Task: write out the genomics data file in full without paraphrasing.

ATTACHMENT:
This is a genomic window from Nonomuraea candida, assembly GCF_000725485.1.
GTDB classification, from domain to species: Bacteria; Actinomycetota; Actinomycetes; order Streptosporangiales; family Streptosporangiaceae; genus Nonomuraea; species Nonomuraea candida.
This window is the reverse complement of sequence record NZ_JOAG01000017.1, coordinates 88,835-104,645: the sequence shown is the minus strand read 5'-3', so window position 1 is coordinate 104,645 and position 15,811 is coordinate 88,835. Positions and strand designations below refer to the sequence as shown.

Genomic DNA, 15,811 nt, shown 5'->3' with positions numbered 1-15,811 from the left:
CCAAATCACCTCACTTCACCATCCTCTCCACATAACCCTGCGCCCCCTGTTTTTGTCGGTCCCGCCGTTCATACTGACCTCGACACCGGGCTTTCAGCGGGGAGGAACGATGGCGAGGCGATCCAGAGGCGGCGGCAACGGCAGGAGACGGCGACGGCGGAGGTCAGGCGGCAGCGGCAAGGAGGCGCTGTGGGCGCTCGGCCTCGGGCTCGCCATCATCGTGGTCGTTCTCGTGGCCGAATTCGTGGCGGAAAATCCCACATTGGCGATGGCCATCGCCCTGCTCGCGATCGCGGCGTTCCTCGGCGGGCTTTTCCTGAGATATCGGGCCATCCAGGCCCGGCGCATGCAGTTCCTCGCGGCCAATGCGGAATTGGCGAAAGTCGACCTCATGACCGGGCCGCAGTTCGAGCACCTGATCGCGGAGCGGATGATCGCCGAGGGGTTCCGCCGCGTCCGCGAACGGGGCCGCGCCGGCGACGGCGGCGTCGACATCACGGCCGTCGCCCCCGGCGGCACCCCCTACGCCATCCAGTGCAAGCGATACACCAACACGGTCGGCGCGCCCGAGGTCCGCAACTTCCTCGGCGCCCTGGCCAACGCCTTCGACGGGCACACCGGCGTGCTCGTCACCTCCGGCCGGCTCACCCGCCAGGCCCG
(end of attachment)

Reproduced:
This is a genomic window from Nonomuraea candida, assembly GCF_000725485.1.
GTDB classification, from domain to species: Bacteria; Actinomycetota; Actinomycetes; order Streptosporangiales; family Streptosporangiaceae; genus Nonomuraea; species Nonomuraea candida.
This window is the reverse complement of sequence record NZ_JOAG01000017.1, coordinates 88,835-104,645: the sequence shown is the minus strand read 5'-3', so window position 1 is coordinate 104,645 and position 15,811 is coordinate 88,835. Positions and strand designations below refer to the sequence as shown.

Genomic DNA, 15,811 nt, shown 5'->3' with positions numbered 1-15,811 from the left:
CCAAATCACCTCACTTCACCATCCTCTCCACATAACCCTGCGCCCCCTGTTTTTGTCGGTCCCGCCGTTCATACTGACCTCGACACCGGGCTTTCAGCGGGGAGGAACGATGGCGAGGCGATCCAGAGGCGGCGGCAACGGCAGGAGACGGCGACGGCGGAGGTCAGGCGGCAGCGGCAAGGAGGCGCTGTGGGCGCTCGGCCTCGGGCTCGCCATCATCGTGGTCGTTCTCGTGGCCGAATTCGTGGCGGAAAATCCCACATTGGCGATGGCCATCGCCCTGCTCGCGATCGCGGCGTTCCTCGGCGGGCTTTTCCTGAGATATCGGGCCATCCAGGCCCGGCGCATGCAGTTCCTCGCGGCCAATGCGGAATTGGCGAAAGTCGACCTCATGACCGGGCCGCAGTTCGAGCACCTGATCGCGGAGCGGATGATCGCCGAGGGGTTCCGCCGCGTCCGCGAACGGGGCCGCGCCGGCGACGGCGGCGTCGACATCACGGCCGTCGCCCCCGGCGGCACCCCCTACGCCATCCAGTGCAAGCGATACACCAACACGGTCGGCGCGCCCGAGGTCCGCAACTTCCTCGGCGCCCTGGCCAACGCCTTCGACGGGCACACCGGCGTGCTCGTCACCTCCGGCCGGCTCACCCGCCAGGCCCG